Binge Drinking Tied to Memory Loss in College Students:
MONDAY, May 16 (HealthDay News) -- A new Spanish study links
binge drinking in college students to a lowered ability to remember
lists of words, although the research doesn't prove alcohol is at
fault and the drinkers did fine on a separate memory test.
It's not clear if the difference in the ability to remember
words would have any impact on the ability of college students to
learn while in school. However, "if binge drinking really does
compromise the ability to perform memory tasks even days later, the
findings could have important implications for students who play
hard on the weekends and then go back to working hard during the
week," said Aaron White, program director for Underage and College
Drinking Prevention Research at the U.S. National Institute on
Alcohol Abuse and Alcoholism.
Binge drinking refers to heavy drinking during a single sitting,
often to the point of getting drunk. Researchers have been studying
binge drinking for several years in an attempt to figure out how it
affects people, especially those whose brains and bodies are still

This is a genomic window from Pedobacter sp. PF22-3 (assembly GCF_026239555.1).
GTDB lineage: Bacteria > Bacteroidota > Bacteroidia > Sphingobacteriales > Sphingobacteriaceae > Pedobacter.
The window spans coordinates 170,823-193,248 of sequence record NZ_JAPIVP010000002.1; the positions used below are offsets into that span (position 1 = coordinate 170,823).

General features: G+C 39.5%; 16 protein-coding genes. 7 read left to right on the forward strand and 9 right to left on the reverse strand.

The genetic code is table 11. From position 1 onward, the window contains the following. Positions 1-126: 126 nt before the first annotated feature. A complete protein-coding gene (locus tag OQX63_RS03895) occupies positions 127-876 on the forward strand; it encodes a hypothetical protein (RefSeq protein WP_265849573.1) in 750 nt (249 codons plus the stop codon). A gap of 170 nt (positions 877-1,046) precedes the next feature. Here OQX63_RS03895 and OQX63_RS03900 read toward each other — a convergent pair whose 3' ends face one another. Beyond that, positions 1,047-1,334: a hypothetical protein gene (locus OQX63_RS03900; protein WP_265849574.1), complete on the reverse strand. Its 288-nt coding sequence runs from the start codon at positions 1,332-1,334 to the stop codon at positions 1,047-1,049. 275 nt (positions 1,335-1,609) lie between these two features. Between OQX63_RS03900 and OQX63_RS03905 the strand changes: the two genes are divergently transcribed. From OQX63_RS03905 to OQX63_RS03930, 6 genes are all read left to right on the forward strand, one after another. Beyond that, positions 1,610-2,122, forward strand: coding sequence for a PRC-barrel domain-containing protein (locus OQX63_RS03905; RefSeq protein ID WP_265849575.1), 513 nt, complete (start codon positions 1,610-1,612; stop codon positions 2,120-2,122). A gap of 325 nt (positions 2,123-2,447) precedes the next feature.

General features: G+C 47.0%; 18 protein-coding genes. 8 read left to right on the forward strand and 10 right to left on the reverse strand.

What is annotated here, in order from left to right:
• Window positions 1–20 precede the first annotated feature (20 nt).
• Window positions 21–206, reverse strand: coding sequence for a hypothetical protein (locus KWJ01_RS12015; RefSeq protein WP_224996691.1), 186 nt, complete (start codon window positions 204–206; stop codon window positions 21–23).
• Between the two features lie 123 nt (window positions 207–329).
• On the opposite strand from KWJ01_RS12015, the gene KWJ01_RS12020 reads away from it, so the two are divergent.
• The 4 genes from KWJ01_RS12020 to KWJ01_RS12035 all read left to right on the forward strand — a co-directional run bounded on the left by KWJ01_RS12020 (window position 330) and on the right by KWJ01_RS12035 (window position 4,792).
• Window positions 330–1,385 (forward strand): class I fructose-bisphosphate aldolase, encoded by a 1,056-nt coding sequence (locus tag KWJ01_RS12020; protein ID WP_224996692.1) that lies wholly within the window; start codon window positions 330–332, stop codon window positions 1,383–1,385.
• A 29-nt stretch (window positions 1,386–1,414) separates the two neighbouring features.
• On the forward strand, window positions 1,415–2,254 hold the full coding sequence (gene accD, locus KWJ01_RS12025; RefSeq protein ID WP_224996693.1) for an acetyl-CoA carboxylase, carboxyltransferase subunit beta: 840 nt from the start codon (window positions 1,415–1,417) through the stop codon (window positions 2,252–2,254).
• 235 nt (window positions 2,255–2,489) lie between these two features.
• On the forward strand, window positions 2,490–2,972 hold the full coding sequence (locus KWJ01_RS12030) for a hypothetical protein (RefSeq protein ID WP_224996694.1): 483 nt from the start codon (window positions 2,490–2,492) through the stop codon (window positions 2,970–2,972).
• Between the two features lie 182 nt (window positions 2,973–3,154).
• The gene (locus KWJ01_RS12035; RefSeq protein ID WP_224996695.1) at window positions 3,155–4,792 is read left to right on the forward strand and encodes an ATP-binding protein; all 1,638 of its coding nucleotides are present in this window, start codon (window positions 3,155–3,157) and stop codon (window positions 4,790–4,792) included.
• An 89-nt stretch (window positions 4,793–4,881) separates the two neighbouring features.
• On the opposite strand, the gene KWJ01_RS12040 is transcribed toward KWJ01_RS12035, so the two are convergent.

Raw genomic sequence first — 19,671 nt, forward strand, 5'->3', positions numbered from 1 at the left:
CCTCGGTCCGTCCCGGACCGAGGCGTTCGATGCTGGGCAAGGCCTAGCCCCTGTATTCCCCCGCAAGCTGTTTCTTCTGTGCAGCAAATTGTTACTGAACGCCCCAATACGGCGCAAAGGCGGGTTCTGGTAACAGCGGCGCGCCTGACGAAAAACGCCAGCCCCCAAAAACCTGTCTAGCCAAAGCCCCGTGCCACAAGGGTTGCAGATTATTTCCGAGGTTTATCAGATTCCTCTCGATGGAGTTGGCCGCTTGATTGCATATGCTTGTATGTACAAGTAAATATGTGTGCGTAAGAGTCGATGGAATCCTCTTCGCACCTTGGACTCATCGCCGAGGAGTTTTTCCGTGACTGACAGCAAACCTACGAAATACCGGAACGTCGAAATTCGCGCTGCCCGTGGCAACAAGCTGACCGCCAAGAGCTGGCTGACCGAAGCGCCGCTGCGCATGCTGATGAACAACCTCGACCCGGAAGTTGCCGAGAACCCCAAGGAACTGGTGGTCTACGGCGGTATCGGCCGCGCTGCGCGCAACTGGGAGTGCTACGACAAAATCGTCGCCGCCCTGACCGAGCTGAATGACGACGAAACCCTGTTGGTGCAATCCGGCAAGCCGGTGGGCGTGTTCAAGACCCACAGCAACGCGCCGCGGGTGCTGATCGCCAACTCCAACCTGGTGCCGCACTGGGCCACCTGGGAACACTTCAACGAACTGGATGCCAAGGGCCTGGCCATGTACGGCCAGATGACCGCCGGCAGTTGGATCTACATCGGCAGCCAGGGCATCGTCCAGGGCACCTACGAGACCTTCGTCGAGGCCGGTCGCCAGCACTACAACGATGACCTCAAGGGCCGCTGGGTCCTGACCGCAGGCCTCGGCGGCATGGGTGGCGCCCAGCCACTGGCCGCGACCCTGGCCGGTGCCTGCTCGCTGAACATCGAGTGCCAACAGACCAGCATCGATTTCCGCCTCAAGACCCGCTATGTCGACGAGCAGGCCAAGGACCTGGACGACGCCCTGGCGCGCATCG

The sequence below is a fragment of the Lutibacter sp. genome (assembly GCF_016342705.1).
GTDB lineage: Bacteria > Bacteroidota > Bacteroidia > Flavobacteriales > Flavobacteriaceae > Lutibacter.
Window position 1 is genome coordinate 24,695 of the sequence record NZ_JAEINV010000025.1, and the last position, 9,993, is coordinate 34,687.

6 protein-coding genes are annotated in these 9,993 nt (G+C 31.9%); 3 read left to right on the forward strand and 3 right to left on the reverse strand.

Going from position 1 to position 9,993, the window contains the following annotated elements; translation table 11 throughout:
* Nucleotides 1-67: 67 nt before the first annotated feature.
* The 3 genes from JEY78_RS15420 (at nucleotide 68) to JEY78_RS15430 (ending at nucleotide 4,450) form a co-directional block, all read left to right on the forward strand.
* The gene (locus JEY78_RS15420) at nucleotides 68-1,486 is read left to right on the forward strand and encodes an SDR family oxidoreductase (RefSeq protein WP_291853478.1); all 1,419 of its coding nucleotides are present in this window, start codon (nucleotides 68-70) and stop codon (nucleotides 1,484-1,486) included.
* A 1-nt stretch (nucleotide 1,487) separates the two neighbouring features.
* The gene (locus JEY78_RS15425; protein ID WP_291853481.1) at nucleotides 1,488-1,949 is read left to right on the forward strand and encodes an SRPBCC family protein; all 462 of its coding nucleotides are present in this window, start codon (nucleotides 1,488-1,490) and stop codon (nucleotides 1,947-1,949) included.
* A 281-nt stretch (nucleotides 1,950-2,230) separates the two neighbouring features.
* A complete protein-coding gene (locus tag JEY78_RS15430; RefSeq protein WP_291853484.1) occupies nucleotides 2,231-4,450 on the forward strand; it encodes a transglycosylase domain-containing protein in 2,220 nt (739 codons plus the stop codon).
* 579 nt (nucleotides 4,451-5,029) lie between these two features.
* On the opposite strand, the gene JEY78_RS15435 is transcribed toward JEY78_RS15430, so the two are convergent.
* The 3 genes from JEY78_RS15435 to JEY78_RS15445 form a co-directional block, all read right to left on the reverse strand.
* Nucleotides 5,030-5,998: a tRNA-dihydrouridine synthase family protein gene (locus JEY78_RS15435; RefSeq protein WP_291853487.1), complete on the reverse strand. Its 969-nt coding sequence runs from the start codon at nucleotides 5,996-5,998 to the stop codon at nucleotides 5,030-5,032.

"Until recently, it was believed that young people were more resistant to the effects of alcohol than adults. However, animal studies during the '90s fired alarms suggesting otherwise," said study author Maria Parada, a postdoctoral researcher at Universidade de Santiago de Compostela in Spain. "We now know that during adolescence, the brain is still maturing and that alcohol may interfere with this maturation. Yet, little is known of what happens in the nervous system during adolescence, whether these changes are different according to gender, and how they are affected by alcohol."
In the new study, researchers gave memory tests to 62 Spanish
college students who were binge drinkers and 60 who were not, all
aged 18 to 20. The students took two memory tests, one in which
they were asked to remember words and another to remember details
After the researchers adjusted the results to reduce the risk
that they'd be thrown off by factors such as the various
intelligence levels of the participants, they found that the
drinkers scored worse on some parts of the word memory test, but
not the detail test.
This doesn't prove that drinking reduces memory skills, however.
It only shows that the two may be connected. It's also not clear if
the effects will last for the long term.
If alcohol is at fault, Parada said, it may have something to do
with its effects on the parts of the brain that take the longest to
develop or those that are most vulnerable to the damaging effects
The study appears online May 16 and in the August print issue of
Alcoholism: Clinical & Experimental Research.
For more on
binge drinking, visit the U.S. Centers for Disease Control and Prevention.
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